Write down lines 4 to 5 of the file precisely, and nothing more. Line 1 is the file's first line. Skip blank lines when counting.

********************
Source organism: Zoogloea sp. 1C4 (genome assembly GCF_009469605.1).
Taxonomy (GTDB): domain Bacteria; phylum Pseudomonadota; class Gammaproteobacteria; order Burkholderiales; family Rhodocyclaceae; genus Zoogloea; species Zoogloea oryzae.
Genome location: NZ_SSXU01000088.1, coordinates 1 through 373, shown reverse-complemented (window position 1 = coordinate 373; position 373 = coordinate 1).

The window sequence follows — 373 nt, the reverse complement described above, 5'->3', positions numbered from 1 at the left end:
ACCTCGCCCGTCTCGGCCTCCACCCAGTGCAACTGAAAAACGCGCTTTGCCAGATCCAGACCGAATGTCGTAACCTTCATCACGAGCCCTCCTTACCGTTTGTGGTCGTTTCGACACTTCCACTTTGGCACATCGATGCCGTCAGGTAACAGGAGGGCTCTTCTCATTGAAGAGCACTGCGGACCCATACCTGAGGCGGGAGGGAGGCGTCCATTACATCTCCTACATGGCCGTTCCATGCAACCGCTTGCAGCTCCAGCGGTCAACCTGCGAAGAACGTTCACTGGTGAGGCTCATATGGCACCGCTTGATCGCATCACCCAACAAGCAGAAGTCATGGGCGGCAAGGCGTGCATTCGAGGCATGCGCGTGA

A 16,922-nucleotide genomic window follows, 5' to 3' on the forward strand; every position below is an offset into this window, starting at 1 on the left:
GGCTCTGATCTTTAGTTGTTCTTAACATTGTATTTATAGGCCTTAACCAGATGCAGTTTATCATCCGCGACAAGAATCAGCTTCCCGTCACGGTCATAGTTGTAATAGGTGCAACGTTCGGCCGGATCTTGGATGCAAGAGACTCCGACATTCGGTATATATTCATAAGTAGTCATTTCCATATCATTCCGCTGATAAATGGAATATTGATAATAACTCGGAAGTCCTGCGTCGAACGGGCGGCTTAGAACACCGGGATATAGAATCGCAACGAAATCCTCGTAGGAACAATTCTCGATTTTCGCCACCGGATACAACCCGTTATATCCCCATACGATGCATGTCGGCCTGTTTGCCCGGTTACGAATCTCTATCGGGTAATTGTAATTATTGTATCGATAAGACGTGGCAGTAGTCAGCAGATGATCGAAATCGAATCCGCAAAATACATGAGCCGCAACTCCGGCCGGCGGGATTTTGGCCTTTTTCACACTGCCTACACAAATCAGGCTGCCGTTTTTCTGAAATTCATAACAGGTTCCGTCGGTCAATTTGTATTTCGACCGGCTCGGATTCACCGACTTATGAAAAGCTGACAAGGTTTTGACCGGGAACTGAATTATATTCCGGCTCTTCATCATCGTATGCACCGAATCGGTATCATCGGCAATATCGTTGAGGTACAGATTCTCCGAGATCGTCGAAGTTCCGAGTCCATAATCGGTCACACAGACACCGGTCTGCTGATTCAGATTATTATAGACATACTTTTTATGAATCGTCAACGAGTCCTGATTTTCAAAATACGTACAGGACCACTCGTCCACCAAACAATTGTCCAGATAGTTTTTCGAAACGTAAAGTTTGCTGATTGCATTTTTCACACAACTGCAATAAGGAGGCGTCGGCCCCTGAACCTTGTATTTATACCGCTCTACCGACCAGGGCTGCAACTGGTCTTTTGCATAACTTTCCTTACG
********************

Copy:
The window sequence follows — 373 nt, the reverse complement described above, 5'->3', positions numbered from 1 at the left end:
ACCTCGCCCGTCTCGGCCTCCACCCAGTGCAACTGAAAAACGCGCTTTGCCAGATCCAGACCGAATGTCGTAACCTTCATCACGAGCCCTCCTTACCGTTTGTGGTCGTTTCGACACTTCCACTTTGGCACATCGATGCCGTCAGGTAACAGGAGGGCTCTTCTCATTGAAGAGCACTGCGGACCCATACCTGAGGCGGGAGGGAGGCGTCCATTACATCTCCTACATGGCCGTTCCATGCAACCGCTTGCAGCTCCAGCGGTCAACCTGCGAAGAACGTTCACTGGTGAGGCTCATATGGCACCGCTTGATCGCATCACCCAACAAGCAGAAGTCATGGGCGGCAAGGCGTGCATTCGAGGCATGCGCGTGA